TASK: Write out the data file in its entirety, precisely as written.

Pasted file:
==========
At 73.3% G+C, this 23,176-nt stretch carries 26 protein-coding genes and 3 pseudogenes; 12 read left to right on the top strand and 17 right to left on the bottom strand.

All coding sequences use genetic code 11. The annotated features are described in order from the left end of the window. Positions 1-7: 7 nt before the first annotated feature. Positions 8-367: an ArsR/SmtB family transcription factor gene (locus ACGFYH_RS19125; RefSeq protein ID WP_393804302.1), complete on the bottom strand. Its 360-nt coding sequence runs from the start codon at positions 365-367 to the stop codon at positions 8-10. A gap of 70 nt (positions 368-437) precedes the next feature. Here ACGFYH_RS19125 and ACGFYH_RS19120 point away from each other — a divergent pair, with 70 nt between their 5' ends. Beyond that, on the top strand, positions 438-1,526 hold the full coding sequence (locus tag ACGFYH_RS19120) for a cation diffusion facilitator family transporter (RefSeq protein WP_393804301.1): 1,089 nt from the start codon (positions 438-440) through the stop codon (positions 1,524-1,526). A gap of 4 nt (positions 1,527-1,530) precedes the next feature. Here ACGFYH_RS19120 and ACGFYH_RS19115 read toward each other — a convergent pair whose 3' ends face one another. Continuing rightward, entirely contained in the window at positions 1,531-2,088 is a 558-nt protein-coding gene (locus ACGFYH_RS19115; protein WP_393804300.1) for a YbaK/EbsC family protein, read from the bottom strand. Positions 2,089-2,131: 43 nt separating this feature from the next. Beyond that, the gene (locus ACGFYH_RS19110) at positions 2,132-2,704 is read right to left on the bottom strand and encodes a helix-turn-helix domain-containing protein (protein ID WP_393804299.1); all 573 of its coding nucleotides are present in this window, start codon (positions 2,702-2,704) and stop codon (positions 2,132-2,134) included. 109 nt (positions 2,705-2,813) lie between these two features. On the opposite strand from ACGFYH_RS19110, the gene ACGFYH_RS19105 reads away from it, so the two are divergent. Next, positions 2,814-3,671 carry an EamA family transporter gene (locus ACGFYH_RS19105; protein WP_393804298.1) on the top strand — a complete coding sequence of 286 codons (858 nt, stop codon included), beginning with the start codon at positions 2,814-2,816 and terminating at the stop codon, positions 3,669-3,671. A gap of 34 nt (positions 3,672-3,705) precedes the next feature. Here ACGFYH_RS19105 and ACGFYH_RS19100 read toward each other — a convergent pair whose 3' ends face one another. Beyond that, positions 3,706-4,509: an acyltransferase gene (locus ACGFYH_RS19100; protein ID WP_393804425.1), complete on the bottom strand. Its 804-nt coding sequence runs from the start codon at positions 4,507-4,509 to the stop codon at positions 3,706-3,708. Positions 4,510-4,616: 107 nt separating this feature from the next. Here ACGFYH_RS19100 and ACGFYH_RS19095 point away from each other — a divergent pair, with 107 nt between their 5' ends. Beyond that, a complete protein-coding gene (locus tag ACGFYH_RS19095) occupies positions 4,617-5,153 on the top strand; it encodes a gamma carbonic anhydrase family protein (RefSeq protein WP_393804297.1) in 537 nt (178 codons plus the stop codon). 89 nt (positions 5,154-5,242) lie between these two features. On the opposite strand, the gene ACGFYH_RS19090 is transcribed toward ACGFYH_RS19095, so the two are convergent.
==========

At 73.3% G+C, this 23,176-nt stretch carries 26 protein-coding genes and 3 pseudogenes; 12 read left to right on the top strand and 17 right to left on the bottom strand.

All coding sequences use genetic code 11. The annotated features are described in order from the left end of the window. Positions 1-7: 7 nt before the first annotated feature. Positions 8-367: an ArsR/SmtB family transcription factor gene (locus ACGFYH_RS19125; RefSeq protein ID WP_393804302.1), complete on the bottom strand. Its 360-nt coding sequence runs from the start codon at positions 365-367 to the stop codon at positions 8-10. A gap of 70 nt (positions 368-437) precedes the next feature. Here ACGFYH_RS19125 and ACGFYH_RS19120 point away from each other — a divergent pair, with 70 nt between their 5' ends. Beyond that, on the top strand, positions 438-1,526 hold the full coding sequence (locus tag ACGFYH_RS19120) for a cation diffusion facilitator family transporter (RefSeq protein WP_393804301.1): 1,089 nt from the start codon (positions 438-440) through the stop codon (positions 1,524-1,526). A gap of 4 nt (positions 1,527-1,530) precedes the next feature. Here ACGFYH_RS19120 and ACGFYH_RS19115 read toward each other — a convergent pair whose 3' ends face one another. Continuing rightward, entirely contained in the window at positions 1,531-2,088 is a 558-nt protein-coding gene (locus ACGFYH_RS19115; protein WP_393804300.1) for a YbaK/EbsC family protein, read from the bottom strand. Positions 2,089-2,131: 43 nt separating this feature from the next. Beyond that, the gene (locus ACGFYH_RS19110) at positions 2,132-2,704 is read right to left on the bottom strand and encodes a helix-turn-helix domain-containing protein (protein ID WP_393804299.1); all 573 of its coding nucleotides are present in this window, start codon (positions 2,702-2,704) and stop codon (positions 2,132-2,134) included. 109 nt (positions 2,705-2,813) lie between these two features. On the opposite strand from ACGFYH_RS19110, the gene ACGFYH_RS19105 reads away from it, so the two are divergent. Next, positions 2,814-3,671 carry an EamA family transporter gene (locus ACGFYH_RS19105; protein WP_393804298.1) on the top strand — a complete coding sequence of 286 codons (858 nt, stop codon included), beginning with the start codon at positions 2,814-2,816 and terminating at the stop codon, positions 3,669-3,671. A gap of 34 nt (positions 3,672-3,705) precedes the next feature. Here ACGFYH_RS19105 and ACGFYH_RS19100 read toward each other — a convergent pair whose 3' ends face one another. Beyond that, positions 3,706-4,509: an acyltransferase gene (locus ACGFYH_RS19100; protein ID WP_393804425.1), complete on the bottom strand. Its 804-nt coding sequence runs from the start codon at positions 4,507-4,509 to the stop codon at positions 3,706-3,708. Positions 4,510-4,616: 107 nt separating this feature from the next. Here ACGFYH_RS19100 and ACGFYH_RS19095 point away from each other — a divergent pair, with 107 nt between their 5' ends. Beyond that, a complete protein-coding gene (locus tag ACGFYH_RS19095) occupies positions 4,617-5,153 on the top strand; it encodes a gamma carbonic anhydrase family protein (RefSeq protein WP_393804297.1) in 537 nt (178 codons plus the stop codon). 89 nt (positions 5,154-5,242) lie between these two features. On the opposite strand, the gene ACGFYH_RS19090 is transcribed toward ACGFYH_RS19095, so the two are convergent.